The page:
and under your eyes there is no shame in a client’s food stamp.

Mythic man,

friend to each client,

saint on earth.

Spirit of fruit,

man possessed by the sweetness of life.

* * *

Boys can carry his name throughout millennia,

yet Ann is the sacred child.

More the daughter of Terpsichore than Rose,

your wife,

she sings and dances all her waking hours.

Your reflections mingle in the lake water of Conroe

no definite place where daughter ends and daddy begins,

yet at fourteen she manages to loosen herself from the brambles

and leave behind the fruits of the earth.

Her sickle cells doom her to a journey

past the lake’s playful blue,

more like shadows-dropped-in-the-catharsis blue,

blue like a glowing mirror,

like a hymn sung in the sea catching on to the first veins of sunlight

leading home.

* * *

Spirit of fruit,

after diverging from your thorny Rose,

you interlock your limbs with my grandmother, Dear.

You re-christen her Cookie,

to make her your own

and your world is the span of her heart.

Spirit of fruit,

to love again,

to inherit two daughters from your new queen

and a baby on the way.

Yes, I am coming to be born

to chart the courses and mark out the xylans,

to record forever the horticulture,

regarding the Spirit of fruit.

* * *

Here is the thing that I must know,

Spirit of Fruit,

student of life, nourishment, sugar,

what is the plant that grows inside of you making you so kind?

You weep, as Joan of Arc Wept, as warriors weep,

but not for the loss of an empire or a lack of world to conquer,

but because for you the world is torn if you see one person suffer.

Grandfather, woven from compassion, splendid beyond belief

teach me where to scratch the earth,

where to furrow, where to till,

teach me where I might find the seeds,

to grow your heart in me too.


Old withered tree

Gnarled and knotted

Towering to unreachable height.

Lifeless branches climbing—

Escaping their host’s unhappy fate.

Hangers clinging precariously to each branch;

Clutching their precious cargo.

Such cargo—images!

Images of places, of persons, of ideas

Scraps of cloth, of paper, of photographs

Attaching themselves like parasites to any available branch.

Below them, inching ever closer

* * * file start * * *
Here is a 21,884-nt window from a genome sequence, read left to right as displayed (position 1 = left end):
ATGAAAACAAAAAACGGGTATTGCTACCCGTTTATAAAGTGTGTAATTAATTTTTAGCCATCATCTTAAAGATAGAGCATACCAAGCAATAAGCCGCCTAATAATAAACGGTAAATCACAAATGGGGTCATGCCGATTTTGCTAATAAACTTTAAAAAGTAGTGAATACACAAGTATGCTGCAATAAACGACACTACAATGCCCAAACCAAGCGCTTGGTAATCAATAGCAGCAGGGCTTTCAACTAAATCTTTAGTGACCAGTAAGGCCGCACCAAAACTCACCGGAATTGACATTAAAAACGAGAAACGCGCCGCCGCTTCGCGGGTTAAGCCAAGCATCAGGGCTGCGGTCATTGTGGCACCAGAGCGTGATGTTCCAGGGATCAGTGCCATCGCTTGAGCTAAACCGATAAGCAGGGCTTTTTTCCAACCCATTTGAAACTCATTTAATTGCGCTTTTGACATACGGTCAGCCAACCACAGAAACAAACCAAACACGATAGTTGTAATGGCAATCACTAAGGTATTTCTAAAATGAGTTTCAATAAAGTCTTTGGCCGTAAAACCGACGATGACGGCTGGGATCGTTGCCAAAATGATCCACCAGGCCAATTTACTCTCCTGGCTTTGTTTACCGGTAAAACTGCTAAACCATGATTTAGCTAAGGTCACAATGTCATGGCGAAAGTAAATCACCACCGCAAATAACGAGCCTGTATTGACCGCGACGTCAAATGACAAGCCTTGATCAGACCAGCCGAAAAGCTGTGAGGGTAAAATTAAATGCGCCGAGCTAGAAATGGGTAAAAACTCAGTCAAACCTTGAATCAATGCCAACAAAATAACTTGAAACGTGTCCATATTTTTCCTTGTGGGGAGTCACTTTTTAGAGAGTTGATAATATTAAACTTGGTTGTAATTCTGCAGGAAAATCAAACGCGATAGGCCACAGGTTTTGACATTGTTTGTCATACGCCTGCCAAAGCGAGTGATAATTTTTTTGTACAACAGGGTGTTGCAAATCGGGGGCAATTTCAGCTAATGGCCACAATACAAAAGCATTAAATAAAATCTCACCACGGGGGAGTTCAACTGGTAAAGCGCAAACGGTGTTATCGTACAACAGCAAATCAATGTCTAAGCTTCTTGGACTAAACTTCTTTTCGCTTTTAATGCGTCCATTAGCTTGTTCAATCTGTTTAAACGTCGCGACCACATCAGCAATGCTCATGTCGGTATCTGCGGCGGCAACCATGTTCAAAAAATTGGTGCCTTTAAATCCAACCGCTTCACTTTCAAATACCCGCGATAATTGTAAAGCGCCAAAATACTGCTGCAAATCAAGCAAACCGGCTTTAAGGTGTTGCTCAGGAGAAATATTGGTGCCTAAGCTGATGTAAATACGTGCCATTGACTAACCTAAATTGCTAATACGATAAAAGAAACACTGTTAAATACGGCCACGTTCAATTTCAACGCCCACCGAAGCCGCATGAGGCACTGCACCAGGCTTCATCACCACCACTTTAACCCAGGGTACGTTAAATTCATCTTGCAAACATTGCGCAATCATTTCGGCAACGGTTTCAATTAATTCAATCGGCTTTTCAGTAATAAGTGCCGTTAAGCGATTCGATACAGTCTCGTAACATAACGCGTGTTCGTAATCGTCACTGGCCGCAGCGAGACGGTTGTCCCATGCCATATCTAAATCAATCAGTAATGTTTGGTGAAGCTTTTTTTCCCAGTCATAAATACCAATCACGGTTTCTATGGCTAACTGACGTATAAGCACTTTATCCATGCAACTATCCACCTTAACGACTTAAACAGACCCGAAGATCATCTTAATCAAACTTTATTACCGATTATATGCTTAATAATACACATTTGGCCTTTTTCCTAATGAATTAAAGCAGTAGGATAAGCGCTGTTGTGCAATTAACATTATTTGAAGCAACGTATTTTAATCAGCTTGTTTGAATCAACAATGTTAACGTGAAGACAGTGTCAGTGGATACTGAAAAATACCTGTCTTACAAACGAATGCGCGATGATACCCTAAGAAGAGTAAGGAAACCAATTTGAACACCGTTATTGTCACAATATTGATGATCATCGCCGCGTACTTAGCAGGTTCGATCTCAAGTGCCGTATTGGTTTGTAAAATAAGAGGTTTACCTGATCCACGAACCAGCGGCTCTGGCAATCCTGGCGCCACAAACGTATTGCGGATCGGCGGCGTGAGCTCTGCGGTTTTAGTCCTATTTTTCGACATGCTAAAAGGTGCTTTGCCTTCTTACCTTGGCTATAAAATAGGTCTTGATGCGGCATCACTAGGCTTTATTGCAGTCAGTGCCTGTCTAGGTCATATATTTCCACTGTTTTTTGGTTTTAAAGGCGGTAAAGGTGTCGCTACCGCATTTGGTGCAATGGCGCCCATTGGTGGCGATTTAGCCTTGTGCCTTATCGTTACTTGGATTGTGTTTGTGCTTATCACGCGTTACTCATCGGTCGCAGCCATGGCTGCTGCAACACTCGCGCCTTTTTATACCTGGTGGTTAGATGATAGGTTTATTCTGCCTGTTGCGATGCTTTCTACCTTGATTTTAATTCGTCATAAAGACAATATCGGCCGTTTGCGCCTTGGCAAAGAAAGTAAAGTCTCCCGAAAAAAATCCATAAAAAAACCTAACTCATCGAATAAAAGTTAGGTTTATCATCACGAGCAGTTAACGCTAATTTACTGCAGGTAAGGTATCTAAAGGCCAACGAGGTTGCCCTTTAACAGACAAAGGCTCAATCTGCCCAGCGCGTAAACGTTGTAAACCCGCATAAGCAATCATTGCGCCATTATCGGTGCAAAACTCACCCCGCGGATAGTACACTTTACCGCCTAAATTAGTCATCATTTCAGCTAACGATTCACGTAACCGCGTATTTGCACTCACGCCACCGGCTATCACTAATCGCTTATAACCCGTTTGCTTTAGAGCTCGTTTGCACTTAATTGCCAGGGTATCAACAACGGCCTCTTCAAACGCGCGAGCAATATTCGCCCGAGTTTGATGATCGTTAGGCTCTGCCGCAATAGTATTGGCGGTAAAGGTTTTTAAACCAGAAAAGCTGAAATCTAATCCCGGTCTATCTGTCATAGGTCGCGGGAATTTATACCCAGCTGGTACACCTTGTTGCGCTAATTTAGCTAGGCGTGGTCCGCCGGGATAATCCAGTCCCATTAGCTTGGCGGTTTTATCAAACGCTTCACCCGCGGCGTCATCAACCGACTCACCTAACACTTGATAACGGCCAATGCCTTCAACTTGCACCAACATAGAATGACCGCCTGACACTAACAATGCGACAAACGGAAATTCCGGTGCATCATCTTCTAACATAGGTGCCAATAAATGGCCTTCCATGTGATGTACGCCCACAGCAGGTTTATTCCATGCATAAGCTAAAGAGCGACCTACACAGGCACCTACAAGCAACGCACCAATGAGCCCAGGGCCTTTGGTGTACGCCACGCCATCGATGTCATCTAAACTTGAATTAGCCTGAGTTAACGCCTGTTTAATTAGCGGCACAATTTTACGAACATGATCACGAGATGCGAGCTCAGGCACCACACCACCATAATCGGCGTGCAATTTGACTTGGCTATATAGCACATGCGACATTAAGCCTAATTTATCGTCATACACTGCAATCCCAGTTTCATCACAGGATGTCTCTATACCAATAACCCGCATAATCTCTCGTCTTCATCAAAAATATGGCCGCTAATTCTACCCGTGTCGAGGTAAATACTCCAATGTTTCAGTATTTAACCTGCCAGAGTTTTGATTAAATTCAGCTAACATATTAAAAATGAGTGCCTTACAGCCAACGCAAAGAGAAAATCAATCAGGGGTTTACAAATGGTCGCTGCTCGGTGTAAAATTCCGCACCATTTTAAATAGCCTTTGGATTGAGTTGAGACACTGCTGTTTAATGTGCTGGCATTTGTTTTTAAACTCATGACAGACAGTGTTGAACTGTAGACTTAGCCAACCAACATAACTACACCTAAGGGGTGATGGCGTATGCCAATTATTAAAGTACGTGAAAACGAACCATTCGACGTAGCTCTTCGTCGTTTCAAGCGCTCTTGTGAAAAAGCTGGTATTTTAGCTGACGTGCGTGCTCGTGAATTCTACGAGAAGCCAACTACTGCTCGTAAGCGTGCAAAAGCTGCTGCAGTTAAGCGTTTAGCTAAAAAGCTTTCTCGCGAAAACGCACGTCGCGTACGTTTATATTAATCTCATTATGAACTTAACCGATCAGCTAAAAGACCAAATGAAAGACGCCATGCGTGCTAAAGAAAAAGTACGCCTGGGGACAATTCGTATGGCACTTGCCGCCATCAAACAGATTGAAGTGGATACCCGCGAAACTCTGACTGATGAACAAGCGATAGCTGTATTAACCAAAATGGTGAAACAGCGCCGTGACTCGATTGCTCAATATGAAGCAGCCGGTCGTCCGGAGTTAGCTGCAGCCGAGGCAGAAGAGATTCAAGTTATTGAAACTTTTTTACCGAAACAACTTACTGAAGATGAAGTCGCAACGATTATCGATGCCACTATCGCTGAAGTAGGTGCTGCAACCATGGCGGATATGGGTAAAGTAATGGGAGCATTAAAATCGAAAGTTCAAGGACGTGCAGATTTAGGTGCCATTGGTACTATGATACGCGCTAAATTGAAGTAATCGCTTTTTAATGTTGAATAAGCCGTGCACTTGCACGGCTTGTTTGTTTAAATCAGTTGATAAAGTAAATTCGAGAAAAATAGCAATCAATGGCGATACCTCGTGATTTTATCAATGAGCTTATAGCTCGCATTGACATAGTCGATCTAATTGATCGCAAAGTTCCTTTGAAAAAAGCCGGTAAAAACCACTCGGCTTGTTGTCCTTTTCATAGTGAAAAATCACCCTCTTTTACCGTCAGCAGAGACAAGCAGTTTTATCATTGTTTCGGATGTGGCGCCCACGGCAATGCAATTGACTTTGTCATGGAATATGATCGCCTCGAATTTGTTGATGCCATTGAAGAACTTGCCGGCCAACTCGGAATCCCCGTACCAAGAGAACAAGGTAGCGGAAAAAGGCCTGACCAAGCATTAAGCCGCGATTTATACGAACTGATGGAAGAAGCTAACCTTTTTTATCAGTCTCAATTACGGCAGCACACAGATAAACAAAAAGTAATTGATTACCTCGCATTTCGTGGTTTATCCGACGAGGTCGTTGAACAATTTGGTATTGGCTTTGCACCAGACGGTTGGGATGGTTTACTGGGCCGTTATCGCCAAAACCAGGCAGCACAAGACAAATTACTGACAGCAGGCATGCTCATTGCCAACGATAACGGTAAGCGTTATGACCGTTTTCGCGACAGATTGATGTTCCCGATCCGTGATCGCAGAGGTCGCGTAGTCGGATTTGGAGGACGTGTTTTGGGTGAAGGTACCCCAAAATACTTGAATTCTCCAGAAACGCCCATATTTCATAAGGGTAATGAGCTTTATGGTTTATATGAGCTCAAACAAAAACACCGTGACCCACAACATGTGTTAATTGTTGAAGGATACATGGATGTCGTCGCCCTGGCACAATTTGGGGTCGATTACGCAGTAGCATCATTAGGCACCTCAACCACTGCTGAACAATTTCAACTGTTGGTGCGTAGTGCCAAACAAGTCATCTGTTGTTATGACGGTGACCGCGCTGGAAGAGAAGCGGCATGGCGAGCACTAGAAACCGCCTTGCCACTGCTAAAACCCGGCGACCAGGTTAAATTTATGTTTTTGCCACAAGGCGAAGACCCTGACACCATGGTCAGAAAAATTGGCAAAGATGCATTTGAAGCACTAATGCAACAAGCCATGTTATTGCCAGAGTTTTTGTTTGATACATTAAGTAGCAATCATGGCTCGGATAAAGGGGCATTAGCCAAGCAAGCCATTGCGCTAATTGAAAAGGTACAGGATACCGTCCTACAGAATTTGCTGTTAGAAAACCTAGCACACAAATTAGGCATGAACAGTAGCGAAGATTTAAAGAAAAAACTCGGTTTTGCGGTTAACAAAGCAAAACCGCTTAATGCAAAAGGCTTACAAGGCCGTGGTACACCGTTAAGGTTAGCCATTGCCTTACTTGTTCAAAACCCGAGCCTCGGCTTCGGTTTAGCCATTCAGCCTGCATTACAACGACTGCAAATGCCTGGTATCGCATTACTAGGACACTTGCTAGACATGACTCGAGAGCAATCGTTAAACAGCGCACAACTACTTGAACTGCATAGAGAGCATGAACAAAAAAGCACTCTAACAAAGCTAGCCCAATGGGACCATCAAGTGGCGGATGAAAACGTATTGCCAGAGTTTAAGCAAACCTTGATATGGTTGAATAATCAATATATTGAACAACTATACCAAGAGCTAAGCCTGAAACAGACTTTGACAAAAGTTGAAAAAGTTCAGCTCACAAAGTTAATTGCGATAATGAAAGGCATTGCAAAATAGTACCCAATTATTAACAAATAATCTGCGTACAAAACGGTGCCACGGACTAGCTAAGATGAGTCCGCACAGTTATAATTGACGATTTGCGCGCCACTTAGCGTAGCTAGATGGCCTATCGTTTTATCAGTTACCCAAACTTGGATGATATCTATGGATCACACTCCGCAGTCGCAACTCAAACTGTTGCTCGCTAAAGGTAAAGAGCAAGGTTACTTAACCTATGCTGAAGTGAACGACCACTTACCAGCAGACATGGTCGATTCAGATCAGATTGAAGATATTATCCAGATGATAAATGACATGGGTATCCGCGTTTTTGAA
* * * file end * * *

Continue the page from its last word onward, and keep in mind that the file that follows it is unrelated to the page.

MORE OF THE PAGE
With grasping, greedy hands

Lies a pool of quicksand, without depth

Swirling in a rapid and ceaseless vortex.

One by one, each item becomes absorbed by the overbearing sludge.

Every so often, one or two will resurface

Popping up for a moment, before it is jerked back down

To the unfathomable, murky world of Lost and Irretrievable.

The In-Between

There’s a time before sunrise

With quiet streets bathed in grey light

A time after dawn. Watch the world

Emerge from the chrysalis of the night

It’s a quiet time, the in-between time

It’s my time, the in-between time

With its in-between people

Some out too late, some up too early

Too tired to raise their walls

Shut out the world

Put on their masks

Or maybe they’re sharing, intentionally

This sliver of their life

This glimpse of their psyche


A cadre bound by being awake

Too early in the morning.

Science Class

The gravity of fact weighs down upon me.

Planets are spinning around in my head.



I hate physics class.


Giggling girls

Pointing Boys

I’m at the blackboard

Turning pink


I hate myself some days…

The days when I can’t

Seem to find the simplest solution

Like today…

Embarrass myself

Whoever said that the stupidest question

Ever asked

Was the one that was



Was obviously

Not in high school

When he said it.

I Slept in My Car on Madison Street

last night I slept in my car

and woke with the sun

like a farmer

but that the thin lines of rear-window defroster

were stenciled all over the view.

the world,

at least in this corner,

is still quiet when the sun rises,

quiet over the lawns and over the concrete sidewalks.

the few walkers-by

gave me sideways looks


they kept those for themselves).

“could he be homeless?”

“a vagrant? a hungover college-boy?”

they ask to each other,

hushed like death in their jogging clothes.